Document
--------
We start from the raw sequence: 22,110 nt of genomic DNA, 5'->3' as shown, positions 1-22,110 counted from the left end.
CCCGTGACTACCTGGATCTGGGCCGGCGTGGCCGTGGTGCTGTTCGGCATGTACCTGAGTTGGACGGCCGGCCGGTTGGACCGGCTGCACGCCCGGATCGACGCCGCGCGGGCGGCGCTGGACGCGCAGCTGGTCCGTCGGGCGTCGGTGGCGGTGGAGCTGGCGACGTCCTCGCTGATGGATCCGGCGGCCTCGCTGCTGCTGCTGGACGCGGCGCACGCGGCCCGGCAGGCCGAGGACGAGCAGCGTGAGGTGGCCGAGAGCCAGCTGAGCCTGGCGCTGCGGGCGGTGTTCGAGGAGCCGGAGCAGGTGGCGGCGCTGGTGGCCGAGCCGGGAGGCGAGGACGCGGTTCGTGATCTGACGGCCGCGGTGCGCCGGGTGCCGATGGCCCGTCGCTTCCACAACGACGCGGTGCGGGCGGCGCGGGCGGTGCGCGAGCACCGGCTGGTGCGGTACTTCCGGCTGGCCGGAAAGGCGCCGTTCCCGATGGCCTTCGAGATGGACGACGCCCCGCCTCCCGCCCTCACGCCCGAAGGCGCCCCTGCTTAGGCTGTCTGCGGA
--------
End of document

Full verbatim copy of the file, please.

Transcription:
We start from the raw sequence: 22,110 nt of genomic DNA, 5'->3' as shown, positions 1-22,110 counted from the left end.
CCCGTGACTACCTGGATCTGGGCCGGCGTGGCCGTGGTGCTGTTCGGCATGTACCTGAGTTGGACGGCCGGCCGGTTGGACCGGCTGCACGCCCGGATCGACGCCGCGCGGGCGGCGCTGGACGCGCAGCTGGTCCGTCGGGCGTCGGTGGCGGTGGAGCTGGCGACGTCCTCGCTGATGGATCCGGCGGCCTCGCTGCTGCTGCTGGACGCGGCGCACGCGGCCCGGCAGGCCGAGGACGAGCAGCGTGAGGTGGCCGAGAGCCAGCTGAGCCTGGCGCTGCGGGCGGTGTTCGAGGAGCCGGAGCAGGTGGCGGCGCTGGTGGCCGAGCCGGGAGGCGAGGACGCGGTTCGTGATCTGACGGCCGCGGTGCGCCGGGTGCCGATGGCCCGTCGCTTCCACAACGACGCGGTGCGGGCGGCGCGGGCGGTGCGCGAGCACCGGCTGGTGCGGTACTTCCGGCTGGCCGGAAAGGCGCCGTTCCCGATGGCCTTCGAGATGGACGACGCCCCGCCTCCCGCCCTCACGCCCGAAGGCGCCCCTGCTTAGGCTGTCTGCGGA